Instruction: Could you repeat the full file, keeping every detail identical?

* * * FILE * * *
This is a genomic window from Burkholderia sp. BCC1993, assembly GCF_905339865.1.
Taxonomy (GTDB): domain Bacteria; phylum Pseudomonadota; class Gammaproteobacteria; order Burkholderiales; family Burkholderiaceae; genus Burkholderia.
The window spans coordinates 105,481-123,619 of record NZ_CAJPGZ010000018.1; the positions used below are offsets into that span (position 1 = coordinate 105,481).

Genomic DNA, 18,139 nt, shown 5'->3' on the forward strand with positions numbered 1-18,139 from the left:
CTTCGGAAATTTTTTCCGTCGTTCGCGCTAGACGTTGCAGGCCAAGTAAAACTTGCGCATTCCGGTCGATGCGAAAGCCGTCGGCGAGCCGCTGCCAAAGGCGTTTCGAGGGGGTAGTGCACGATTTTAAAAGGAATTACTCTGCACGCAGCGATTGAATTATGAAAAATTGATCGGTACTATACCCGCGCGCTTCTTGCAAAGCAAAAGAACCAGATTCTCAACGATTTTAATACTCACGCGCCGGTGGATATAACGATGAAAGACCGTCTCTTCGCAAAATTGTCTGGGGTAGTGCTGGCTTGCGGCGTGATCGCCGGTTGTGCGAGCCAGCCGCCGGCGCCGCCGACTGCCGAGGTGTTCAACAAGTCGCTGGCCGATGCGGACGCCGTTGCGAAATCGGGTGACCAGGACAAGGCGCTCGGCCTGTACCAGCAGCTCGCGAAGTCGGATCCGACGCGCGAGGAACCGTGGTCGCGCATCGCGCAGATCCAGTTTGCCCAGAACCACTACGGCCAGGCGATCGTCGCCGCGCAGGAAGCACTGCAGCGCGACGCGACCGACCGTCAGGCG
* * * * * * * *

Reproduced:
This is a genomic window from Burkholderia sp. BCC1993, assembly GCF_905339865.1.
Taxonomy (GTDB): domain Bacteria; phylum Pseudomonadota; class Gammaproteobacteria; order Burkholderiales; family Burkholderiaceae; genus Burkholderia.
The window spans coordinates 105,481-123,619 of record NZ_CAJPGZ010000018.1; the positions used below are offsets into that span (position 1 = coordinate 105,481).

Genomic DNA, 18,139 nt, shown 5'->3' on the forward strand with positions numbered 1-18,139 from the left:
CTTCGGAAATTTTTTCCGTCGTTCGCGCTAGACGTTGCAGGCCAAGTAAAACTTGCGCATTCCGGTCGATGCGAAAGCCGTCGGCGAGCCGCTGCCAAAGGCGTTTCGAGGGGGTAGTGCACGATTTTAAAAGGAATTACTCTGCACGCAGCGATTGAATTATGAAAAATTGATCGGTACTATACCCGCGCGCTTCTTGCAAAGCAAAAGAACCAGATTCTCAACGATTTTAATACTCACGCGCCGGTGGATATAACGATGAAAGACCGTCTCTTCGCAAAATTGTCTGGGGTAGTGCTGGCTTGCGGCGTGATCGCCGGTTGTGCGAGCCAGCCGCCGGCGCCGCCGACTGCCGAGGTGTTCAACAAGTCGCTGGCCGATGCGGACGCCGTTGCGAAATCGGGTGACCAGGACAAGGCGCTCGGCCTGTACCAGCAGCTCGCGAAGTCGGATCCGACGCGCGAGGAACCGTGGTCGCGCATCGCGCAGATCCAGTTTGCCCAGAACCACTACGGCCAGGCGATCGTCGCCGCGCAGGAAGCACTGCAGCGCGACGCGACCGACCGTCAGGCG